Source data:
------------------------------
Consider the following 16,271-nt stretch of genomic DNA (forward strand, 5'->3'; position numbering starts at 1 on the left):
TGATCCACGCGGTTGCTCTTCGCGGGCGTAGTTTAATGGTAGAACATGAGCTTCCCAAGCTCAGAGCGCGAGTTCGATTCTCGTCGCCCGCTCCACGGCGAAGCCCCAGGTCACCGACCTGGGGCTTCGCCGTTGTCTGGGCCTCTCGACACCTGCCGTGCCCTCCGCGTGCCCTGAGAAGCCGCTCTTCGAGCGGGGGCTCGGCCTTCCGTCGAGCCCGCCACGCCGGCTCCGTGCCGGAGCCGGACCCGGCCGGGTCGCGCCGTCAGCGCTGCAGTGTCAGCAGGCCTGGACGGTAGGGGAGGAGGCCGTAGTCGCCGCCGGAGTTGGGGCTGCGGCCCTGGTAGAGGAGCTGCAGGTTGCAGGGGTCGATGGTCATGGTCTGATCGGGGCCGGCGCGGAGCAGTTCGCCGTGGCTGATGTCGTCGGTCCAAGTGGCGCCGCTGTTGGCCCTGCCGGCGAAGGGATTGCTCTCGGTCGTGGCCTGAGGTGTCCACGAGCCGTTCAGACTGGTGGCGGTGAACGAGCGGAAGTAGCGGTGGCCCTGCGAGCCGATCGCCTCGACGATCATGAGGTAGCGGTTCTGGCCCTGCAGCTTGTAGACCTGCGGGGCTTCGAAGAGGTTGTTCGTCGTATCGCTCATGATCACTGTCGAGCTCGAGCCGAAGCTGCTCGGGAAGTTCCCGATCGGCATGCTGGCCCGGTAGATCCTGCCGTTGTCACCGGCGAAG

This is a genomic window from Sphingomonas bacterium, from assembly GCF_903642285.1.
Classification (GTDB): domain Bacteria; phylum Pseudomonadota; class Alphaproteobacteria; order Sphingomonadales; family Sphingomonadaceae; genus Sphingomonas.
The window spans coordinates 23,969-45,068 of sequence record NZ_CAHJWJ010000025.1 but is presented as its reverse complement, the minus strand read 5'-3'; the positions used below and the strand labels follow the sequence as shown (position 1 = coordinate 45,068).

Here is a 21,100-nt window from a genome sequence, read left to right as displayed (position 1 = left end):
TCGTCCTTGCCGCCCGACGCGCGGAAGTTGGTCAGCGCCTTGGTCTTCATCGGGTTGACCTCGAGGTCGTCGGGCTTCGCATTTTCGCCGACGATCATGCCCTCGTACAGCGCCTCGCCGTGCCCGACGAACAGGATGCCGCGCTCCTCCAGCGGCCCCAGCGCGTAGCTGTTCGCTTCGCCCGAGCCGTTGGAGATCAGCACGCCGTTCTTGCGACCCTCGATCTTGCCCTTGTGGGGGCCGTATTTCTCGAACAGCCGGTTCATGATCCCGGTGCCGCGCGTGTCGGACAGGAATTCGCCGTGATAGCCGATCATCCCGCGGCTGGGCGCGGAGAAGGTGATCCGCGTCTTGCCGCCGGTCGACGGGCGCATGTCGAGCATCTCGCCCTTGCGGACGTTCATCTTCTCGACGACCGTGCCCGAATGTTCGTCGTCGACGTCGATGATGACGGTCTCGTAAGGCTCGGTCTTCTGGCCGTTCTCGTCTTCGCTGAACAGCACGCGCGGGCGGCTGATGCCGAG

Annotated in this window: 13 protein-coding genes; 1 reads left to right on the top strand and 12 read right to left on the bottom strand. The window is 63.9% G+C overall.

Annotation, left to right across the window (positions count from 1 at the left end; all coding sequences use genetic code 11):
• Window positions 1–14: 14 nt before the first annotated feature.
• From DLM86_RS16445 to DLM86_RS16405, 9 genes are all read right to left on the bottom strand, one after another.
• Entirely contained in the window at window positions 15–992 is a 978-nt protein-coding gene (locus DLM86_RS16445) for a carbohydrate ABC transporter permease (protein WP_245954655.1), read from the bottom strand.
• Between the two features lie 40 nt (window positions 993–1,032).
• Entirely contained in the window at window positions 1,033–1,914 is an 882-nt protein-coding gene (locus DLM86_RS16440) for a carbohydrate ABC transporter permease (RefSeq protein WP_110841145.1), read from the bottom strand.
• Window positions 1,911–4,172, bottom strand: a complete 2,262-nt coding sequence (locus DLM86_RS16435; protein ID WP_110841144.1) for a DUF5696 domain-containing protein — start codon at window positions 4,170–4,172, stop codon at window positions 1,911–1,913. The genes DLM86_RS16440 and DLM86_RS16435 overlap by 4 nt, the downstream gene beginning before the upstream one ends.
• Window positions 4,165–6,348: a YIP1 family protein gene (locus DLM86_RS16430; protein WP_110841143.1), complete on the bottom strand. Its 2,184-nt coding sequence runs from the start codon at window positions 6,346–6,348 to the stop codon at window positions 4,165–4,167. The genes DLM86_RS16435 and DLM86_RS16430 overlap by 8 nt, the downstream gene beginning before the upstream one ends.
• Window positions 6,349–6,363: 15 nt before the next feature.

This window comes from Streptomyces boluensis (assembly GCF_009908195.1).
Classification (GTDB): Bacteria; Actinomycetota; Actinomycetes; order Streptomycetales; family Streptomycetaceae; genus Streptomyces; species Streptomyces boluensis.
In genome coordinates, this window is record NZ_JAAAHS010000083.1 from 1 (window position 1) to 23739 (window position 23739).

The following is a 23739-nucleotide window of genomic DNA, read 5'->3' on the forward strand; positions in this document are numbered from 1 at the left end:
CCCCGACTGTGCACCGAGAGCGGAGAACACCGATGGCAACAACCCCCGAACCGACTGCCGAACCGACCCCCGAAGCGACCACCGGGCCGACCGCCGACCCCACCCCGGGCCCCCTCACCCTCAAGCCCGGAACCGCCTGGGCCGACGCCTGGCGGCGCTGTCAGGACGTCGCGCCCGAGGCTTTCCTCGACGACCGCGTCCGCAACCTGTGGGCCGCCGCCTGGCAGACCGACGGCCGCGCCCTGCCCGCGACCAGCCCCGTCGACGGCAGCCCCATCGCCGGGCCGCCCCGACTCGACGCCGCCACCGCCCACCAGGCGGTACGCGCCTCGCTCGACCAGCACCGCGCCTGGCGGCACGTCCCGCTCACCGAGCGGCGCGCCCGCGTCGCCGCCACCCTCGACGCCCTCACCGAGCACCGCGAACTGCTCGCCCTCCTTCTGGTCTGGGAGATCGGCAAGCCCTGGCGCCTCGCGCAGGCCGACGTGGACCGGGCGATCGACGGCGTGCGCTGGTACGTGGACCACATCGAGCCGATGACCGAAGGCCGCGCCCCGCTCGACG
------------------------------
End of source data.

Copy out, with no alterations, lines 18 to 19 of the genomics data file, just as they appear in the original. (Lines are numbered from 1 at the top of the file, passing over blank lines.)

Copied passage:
This window comes from Streptomyces boluensis (assembly GCF_009908195.1).
Classification (GTDB): Bacteria; Actinomycetota; Actinomycetes; order Streptomycetales; family Streptomycetaceae; genus Streptomyces; species Streptomyces boluensis.